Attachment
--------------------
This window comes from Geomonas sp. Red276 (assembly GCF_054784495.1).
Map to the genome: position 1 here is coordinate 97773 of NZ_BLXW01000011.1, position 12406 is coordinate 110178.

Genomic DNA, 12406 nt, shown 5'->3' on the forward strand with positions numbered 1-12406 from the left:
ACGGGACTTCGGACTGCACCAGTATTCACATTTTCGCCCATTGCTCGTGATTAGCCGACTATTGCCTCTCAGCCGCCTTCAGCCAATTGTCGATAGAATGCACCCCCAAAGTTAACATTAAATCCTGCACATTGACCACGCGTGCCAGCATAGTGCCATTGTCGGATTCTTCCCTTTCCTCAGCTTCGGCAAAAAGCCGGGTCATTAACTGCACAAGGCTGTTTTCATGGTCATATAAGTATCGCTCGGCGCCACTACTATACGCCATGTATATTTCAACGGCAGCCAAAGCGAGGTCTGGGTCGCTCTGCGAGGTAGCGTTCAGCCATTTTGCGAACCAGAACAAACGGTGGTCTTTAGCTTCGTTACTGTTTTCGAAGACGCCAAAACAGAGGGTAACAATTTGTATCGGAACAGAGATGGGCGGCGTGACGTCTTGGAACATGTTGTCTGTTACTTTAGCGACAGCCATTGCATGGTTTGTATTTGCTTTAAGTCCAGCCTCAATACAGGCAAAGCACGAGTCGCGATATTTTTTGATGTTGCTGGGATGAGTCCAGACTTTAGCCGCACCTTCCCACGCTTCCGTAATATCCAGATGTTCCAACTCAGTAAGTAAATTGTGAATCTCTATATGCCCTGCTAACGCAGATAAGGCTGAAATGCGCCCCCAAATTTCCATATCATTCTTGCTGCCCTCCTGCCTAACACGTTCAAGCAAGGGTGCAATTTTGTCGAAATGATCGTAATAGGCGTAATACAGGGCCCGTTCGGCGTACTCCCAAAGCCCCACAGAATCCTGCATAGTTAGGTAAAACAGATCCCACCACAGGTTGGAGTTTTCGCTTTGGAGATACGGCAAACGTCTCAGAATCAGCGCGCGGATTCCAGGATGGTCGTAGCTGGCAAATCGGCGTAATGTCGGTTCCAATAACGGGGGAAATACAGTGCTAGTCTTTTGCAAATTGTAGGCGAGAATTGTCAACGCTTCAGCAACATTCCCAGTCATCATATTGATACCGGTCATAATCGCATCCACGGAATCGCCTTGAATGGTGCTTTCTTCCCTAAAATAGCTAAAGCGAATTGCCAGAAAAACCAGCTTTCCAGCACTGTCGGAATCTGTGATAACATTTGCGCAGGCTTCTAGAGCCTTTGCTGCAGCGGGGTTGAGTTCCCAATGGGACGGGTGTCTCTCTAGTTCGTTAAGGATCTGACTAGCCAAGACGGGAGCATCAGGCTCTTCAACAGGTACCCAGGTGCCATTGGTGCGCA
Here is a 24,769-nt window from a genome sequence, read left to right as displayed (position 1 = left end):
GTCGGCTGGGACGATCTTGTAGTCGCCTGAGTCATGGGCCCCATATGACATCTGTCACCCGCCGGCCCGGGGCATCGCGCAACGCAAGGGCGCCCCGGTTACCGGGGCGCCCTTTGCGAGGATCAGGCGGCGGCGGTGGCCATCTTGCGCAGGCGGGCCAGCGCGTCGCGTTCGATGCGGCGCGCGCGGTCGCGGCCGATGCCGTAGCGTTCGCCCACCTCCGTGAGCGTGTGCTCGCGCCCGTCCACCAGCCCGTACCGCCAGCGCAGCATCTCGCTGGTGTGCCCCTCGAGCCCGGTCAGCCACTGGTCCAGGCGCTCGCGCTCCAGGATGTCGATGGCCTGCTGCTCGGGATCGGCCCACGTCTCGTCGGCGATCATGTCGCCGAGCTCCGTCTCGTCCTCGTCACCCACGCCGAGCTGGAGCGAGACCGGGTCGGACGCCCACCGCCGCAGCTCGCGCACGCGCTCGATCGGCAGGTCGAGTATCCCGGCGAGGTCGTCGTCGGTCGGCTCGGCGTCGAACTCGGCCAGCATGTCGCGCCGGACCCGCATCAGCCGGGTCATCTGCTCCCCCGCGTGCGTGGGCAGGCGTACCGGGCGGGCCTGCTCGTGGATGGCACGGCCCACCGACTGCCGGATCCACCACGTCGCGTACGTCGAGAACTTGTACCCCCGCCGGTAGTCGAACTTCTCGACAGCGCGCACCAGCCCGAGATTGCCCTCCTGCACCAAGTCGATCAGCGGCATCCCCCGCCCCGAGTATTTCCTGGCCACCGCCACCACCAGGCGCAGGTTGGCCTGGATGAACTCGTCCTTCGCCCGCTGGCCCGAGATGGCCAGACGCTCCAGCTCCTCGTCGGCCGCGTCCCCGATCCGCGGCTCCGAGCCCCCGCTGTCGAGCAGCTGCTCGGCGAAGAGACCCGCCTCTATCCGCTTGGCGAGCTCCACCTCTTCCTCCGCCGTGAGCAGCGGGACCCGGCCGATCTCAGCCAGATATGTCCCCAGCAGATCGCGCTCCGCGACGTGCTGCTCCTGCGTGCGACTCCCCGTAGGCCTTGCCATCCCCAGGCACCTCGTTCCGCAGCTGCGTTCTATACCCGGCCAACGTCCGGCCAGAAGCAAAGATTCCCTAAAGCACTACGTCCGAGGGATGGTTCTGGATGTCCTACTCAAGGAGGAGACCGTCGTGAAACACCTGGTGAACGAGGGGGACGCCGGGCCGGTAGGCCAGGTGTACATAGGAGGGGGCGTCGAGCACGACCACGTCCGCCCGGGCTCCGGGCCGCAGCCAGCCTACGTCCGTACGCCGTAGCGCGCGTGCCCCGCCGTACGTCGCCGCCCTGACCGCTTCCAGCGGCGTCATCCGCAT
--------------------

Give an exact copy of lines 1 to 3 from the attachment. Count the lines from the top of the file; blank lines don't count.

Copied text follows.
This window comes from Geomonas sp. Red276 (assembly GCF_054784495.1).
Map to the genome: position 1 here is coordinate 97773 of NZ_BLXW01000011.1, position 12406 is coordinate 110178.

Genomic DNA, 12406 nt, shown 5'->3' on the forward strand with positions numbered 1-12406 from the left: